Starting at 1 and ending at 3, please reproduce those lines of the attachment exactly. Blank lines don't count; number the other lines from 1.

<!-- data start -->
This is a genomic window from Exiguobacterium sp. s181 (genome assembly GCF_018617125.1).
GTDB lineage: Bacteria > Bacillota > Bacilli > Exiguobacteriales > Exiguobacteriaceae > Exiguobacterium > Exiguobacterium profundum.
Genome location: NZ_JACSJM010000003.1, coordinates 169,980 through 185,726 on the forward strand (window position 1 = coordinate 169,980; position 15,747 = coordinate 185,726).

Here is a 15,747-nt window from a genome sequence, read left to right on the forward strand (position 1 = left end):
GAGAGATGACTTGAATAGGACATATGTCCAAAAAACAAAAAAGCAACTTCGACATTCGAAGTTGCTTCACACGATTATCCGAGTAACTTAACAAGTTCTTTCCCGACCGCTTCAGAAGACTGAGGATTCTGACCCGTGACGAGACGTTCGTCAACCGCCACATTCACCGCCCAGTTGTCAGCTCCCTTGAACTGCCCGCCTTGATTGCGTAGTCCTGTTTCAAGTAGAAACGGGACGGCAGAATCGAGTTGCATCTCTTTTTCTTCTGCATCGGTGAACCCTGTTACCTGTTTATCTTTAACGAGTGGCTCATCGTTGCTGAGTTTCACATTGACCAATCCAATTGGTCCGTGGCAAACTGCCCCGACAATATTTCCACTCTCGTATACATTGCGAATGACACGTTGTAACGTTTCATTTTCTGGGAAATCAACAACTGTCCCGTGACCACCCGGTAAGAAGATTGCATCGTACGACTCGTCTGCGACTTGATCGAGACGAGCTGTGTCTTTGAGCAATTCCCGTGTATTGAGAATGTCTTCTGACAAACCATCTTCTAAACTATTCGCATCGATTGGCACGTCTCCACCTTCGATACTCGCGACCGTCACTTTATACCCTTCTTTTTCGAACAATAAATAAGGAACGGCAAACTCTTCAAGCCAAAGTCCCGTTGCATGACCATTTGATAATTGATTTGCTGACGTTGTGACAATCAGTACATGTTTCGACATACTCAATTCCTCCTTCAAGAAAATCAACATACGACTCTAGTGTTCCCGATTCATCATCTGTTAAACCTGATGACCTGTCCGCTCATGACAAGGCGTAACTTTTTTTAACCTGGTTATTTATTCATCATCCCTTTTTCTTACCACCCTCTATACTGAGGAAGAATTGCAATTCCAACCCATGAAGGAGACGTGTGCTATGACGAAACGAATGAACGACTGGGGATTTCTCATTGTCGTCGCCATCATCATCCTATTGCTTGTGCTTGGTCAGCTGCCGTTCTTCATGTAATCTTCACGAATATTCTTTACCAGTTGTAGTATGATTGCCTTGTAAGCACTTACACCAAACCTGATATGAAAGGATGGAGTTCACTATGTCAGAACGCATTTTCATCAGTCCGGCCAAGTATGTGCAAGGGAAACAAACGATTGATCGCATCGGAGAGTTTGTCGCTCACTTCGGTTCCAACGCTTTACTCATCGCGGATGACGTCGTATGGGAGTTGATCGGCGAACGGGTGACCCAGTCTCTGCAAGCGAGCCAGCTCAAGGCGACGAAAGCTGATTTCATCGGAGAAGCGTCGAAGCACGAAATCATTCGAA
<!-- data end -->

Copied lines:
This is a genomic window from Exiguobacterium sp. s181 (genome assembly GCF_018617125.1).
GTDB lineage: Bacteria > Bacillota > Bacilli > Exiguobacteriales > Exiguobacteriaceae > Exiguobacterium > Exiguobacterium profundum.
Genome location: NZ_JACSJM010000003.1, coordinates 169,980 through 185,726 on the forward strand (window position 1 = coordinate 169,980; position 15,747 = coordinate 185,726).